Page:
Nail trimming is an important part of basic grooming for your pet. Long nails can affect movement, cause pain, and exacerbate orthopedic issues and arthritis. They can even grow long enough to curl and grow back into the pad, causing pain and dangerous infections.
Keys to trimming your pet’s nails:
*Get your pet’s cooperation! If they are stressed or upset, that will make each nail trim session worse. This is something your pet will need their entire life! Some pets need anxiety or calming medications to help with nail trims. Some pets get so upset about nail trims that they need to be sedated for this care. We prefer to minimize your pet’s anxiety about this important part of their care. Contact us to discuss medications if your pet does not like nail trims. See the resources below for more tips on how to keep your pet’s nail trims less stressful.
* Get the right tools! Sharp nail trimmers, delicious treats, and someone to help distract your pet can all make for a successful nail trim
We prefer Miller’s Forge Nail Clippers:
Miller's Forge Medium Nail Clipper
Miller's Forge Large Nail Clipper
Some pets tolerate a nail grinder or Dremel as well.
Pet Dremel with guard
Furminator Nail Grinder with Guard
Hopefully you won’t need styptic powder to stop bleeding, but it is good to have on hand!
Kwik Stop Styptic Powder
* Go slow. Give your pet breaks as needed. Maybe just do a couple nails at a time and come back and do more later.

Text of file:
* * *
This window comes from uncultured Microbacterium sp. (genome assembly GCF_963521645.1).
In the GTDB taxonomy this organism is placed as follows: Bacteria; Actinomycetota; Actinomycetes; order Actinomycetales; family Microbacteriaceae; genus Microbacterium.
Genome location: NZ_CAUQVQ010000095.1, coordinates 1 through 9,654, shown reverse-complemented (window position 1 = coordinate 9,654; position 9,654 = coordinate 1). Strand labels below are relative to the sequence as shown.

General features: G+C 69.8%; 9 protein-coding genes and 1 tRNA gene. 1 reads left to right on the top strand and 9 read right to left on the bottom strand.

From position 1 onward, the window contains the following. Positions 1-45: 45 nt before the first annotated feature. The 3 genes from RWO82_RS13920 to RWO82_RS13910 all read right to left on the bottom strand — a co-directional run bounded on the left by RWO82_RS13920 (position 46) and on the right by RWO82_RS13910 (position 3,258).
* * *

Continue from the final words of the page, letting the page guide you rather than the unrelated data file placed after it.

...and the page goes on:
* Know what you are doing! Cutting into the quick (where the nerves and blood vessels are in your pet’s nail) can make your pet reluctant to get nail trims again. Make sure you can see where you need to cut. You are better cutting just a little every few days than cutting too much
* Pets whose quicks have grown excessively long may not be able to have much nail removed. Frequent (every week) nail trims can encourage the quick to recede.
* Cat nails naturally shed, but keeping nails trimmed can help prevent damage to furniture or household items. In addition, some cats may not shed their nails due to age or inactivity, so it is recommended that you check them monthly to ensure they are not overgrown. In cats, you can usually just trim off the thinner sharp portion of the nail and easily avoid the quick.
Nail Trimming Resources:
Nail Trimming Videos:
Scratch Board Training:
Did you know you can teach your dog to trim their own nails? Check out these resources on Scratch Board Training.